A Patient With MINOCA

A 53-year-old woman with hypertension, hyperlipidemia, anxiety disorder, and a remote surgical history of bilateral salpingo-oophorectomy presented with chest pain. She was in her usual state of good health until the day of admission, when she developed chest discomfort while moving furniture in her apartment. She reported that her symptoms were sub-sternal, left-sided, and 7/10 in severity, with chest pain radiating to her left arm and jaw. She also reported mild dyspnea and an episode of nausea. The symptoms lasted 30 minutes and gradually resolved with rest. She activated emergency medical services and was brought to the hospital by ambulance for further evaluation.

In the emergency department, the patient was free of chest pain. Physical examination was notable for an overweight woman in no acute distress. Body temperature was 98.6 F˚, pulse was 102 bpm, blood pressure was 153/78, respiratory rate was 14 breaths per minute, and oxygen saturation was 100% on room air. Cardiovascular examination revealed a normal S1 and S2 without murmurs, rubs, or gallops. There was no jugular venous distention or lower extremity edema. Pulses were 2+ and symmetric.

The initial troponin-I was elevated to 3.13 ng/mL. Complete blood count revealed a mild leukocytosis of 11.6 k/uL, hemoglobin of 13.0 g/dL, and platelets of 192 K/uL. A comprehensive metabolic panel was notable for normal renal function with a blood urea nitrogen of 11 and a creatinine of 0.6. Total cholesterol was 211 mg/dL (high-density lipoprotein cholesterol of 41 mg/dL, low-density lipoprotein cholesterol of 137 mg/dL, and triglycerides of 163 mg/dL).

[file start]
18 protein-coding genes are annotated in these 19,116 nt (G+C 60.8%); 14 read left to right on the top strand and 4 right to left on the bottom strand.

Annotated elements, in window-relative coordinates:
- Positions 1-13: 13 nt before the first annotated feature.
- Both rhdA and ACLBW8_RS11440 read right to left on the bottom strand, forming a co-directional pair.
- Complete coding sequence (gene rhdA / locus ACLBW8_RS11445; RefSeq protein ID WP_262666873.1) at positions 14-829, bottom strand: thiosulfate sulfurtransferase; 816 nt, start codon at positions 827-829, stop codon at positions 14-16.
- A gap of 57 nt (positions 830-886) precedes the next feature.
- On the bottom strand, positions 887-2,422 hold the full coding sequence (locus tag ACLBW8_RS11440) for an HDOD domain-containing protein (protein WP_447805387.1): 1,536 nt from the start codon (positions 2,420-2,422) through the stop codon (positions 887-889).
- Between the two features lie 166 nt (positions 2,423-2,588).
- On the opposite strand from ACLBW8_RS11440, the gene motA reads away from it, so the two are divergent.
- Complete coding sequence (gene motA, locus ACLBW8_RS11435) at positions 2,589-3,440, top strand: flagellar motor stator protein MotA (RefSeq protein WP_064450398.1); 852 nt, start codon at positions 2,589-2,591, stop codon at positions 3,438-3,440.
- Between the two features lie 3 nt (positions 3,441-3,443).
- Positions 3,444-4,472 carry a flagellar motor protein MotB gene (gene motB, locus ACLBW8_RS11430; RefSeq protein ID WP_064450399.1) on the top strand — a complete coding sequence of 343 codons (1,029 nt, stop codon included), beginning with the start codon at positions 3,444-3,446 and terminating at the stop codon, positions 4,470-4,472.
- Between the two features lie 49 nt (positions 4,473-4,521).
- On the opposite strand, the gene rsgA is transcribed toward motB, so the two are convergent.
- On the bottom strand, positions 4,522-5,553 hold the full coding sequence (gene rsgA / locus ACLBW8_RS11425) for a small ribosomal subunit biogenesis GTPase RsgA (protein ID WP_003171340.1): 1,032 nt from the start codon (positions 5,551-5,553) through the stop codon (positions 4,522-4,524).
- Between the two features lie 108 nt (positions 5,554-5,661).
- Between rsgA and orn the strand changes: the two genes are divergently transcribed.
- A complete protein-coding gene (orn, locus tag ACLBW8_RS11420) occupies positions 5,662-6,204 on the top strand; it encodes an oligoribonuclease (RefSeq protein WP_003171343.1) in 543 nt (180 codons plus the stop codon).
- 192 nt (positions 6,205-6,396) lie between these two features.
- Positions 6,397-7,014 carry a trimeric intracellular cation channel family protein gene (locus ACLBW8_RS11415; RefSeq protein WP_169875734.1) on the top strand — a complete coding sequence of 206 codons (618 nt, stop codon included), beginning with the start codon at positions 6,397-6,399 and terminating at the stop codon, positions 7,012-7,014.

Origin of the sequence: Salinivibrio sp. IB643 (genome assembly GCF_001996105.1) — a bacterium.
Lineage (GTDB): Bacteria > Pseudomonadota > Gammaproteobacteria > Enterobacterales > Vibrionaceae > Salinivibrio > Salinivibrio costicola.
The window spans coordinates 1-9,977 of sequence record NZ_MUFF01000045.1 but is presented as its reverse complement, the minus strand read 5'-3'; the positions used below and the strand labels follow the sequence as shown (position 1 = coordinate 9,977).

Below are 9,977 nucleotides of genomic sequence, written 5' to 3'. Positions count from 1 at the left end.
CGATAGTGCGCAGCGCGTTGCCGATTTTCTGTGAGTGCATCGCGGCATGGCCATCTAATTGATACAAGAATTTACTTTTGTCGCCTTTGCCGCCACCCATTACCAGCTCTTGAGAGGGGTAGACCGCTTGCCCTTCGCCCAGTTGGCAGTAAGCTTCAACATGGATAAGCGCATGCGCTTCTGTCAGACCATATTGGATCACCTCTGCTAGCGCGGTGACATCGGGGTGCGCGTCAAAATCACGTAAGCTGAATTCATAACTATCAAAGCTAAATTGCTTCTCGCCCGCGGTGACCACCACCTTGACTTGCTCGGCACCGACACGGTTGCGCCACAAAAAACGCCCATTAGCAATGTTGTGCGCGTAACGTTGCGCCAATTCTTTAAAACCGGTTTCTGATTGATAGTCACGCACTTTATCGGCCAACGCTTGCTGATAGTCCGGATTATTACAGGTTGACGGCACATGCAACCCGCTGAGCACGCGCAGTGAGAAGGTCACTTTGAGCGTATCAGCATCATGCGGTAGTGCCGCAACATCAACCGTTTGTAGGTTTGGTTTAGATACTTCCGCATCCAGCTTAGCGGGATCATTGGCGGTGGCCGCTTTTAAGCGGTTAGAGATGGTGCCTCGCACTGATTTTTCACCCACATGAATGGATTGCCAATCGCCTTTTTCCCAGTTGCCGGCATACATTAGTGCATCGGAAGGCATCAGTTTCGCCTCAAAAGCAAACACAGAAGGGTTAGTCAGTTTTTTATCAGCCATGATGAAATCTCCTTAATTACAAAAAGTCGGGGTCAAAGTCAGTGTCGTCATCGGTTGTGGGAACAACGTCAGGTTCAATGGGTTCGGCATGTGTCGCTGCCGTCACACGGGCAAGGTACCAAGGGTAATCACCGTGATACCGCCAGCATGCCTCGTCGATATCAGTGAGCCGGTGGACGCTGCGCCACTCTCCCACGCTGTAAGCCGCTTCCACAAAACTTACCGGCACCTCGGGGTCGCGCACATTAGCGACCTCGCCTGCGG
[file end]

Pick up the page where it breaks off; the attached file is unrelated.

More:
Electrocardiography in the emergency department revealed normal sinus rhythm with no significant ST-segment or T-wave changes. No cardiopulmonary pathology was evident on a chest radiograph. Echocardiography was notable for a left ventricular (LV) ejection fraction of 55%, with hypokinesis of the basal interventricular septum. There was no significant valvular disease.

Based on her clinical presentation, the patient was diagnosed with myocardial infarction (MI), and 325 mg of aspirin, 300 mg of clopidogrel, and a high-intensity statin were administered. She was referred for invasive coronary angiography.

Invasive coronary angiography revealed angiographically normal right coronary (Figure 1) and left main and circumflex arteries (Figure 2). There was mild coronary artery disease in the proximal left anterior descending artery (LAD). The LV end diastolic pressure was <5 mmHg. A diagnosis of MI with nonobstructive coronary arteries (MINOCA) was established.

Figure 1: Coronary Angiography of the Right Coronary Artery System in the Left Anterior Oblique View With Slight Cranial Angulation

Figure 1

Figure 2: Coronary Angiography of the Left Coronary Artery System in the Right Anterior Oblique View With Cranial Angulation

Figure 2

Which of the following diagnostic steps is the most appropriate to establish the mechanism of MINOCA?

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